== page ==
Why Buhari’s self-appointment as petroleum minister overlooks the real problem


Following the release of Nigeria’s ministerial list to the Senate, President Muhammadu Buhari has appointed himself as the Minister of Petroleum, with the assistance of a junior minister who will be in charge of day-to-day affairs. This role places him in charge of the Nigerian National Petroleum Corporation (NNPC).

Buhari’s past experience with the oil sector, may be tied to the reason for his decision. He served as Federal Commissioner for Petroleum and Natural Resources from 1976 to 1978, under then Head of State, General Olusegun Obasanjo. Also, when the Nigerian National Petroleum Corporation (NNPC) was inaugurated in 1977, he was appointed Chairman.

However, there are a few reasons why Buhari may not yield much difference in the oil sector:


Buhari is not the first president to become Minister of Petroleum. Former President Olusegun Obasanjo during his tenure from 1999 to 2007 was Minister of Petroleum. However, the sector did not enjoy transparency at the time. According to ex-Vice President, Atiku Abubakar, the sector was cloaked in secrecy and it did not help with accountability and transparency in the oil and gas industry. “There was a time we were handed with a Ghana-must-go memo on the oil and gas and asked by the president for our input and I refused to support it”, says Atiku. According to him, Obasanjo took decisions to benefit himself. For instance, in 2005, he allocated four oil blocs, OPL 218, 219, 209 and 220 to Transcorp Hilton, a company where he had major shares, an action he couldn’t have taken if he didn’t have the capacity to run both offices simultaneously.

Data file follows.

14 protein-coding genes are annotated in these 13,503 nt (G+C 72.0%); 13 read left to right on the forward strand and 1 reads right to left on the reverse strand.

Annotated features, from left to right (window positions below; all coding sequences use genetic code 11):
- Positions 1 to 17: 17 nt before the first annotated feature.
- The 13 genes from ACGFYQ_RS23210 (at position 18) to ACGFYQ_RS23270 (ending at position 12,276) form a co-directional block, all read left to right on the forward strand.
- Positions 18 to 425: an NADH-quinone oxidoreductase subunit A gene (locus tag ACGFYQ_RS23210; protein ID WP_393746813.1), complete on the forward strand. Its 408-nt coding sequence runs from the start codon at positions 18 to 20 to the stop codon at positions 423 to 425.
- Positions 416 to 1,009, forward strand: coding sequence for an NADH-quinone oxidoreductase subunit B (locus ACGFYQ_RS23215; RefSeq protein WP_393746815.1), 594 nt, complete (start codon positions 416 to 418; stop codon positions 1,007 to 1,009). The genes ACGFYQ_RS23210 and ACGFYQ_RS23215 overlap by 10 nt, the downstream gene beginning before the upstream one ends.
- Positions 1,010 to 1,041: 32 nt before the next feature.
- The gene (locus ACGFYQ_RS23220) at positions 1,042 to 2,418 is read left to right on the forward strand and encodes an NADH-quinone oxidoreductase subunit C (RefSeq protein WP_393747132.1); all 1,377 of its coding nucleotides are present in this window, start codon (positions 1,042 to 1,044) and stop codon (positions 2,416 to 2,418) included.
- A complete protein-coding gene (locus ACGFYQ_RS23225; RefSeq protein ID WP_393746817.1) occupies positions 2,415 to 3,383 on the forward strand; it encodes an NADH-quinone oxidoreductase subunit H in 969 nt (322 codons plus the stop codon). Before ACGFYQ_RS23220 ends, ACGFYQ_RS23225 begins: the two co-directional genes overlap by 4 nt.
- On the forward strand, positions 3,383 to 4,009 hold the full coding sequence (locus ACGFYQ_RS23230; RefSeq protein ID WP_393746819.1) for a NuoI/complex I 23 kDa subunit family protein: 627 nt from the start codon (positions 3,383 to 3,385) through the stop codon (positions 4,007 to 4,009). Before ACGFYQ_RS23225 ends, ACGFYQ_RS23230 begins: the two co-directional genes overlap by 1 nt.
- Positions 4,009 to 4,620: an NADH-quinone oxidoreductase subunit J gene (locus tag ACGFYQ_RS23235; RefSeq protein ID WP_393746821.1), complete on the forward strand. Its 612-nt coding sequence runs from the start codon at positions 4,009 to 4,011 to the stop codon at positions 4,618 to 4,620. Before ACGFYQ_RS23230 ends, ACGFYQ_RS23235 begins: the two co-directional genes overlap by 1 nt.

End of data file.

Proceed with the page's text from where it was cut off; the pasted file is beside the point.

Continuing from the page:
The real problem is the NNPC 

Buhari has stated in the past that his desire is to ensure the clean-up of the sector as well as NNPC. While that is commendable, will he be able to sustain the drive to clean-up the petroleum sector, even with the appointment of a junior minister? In 2012, in a report, the Nuhu Ribadu-led Petroleum Revenue Special Task Force (PRSTF) showed that the NNPC could be using huge oil revenues for illicit purposes. The 178-page report revealed that the corporation was being used as a front for illegal dealings within Ministries, Departments and Agencies (MDA’s) as well as the Presidency. The report suggests a clean-up within the system is impossible, due to the secretive nature through which the corporation runs its procedures. With Buhari heading the corporation however, how can the Nigerian populace be sure that his clean-up will be transparent?

It underscores Nigeria’s neglect of other sectors

In appointing himself Minister of Petroleum, President Buhari does not necessarily emphasize diversification, which is critical for Nigeria’s economy. Nigeria generates about 70 percent of its revenue from oil.  It is critical that Buhari’s administration implements policies which develop other sectors such as agriculture, energy, transportation, mining and steel, as they are critical to addressing critical issues in the economy. This in turn, will create employment and open up a wider market for investments and growth for Nigeria’s economy.

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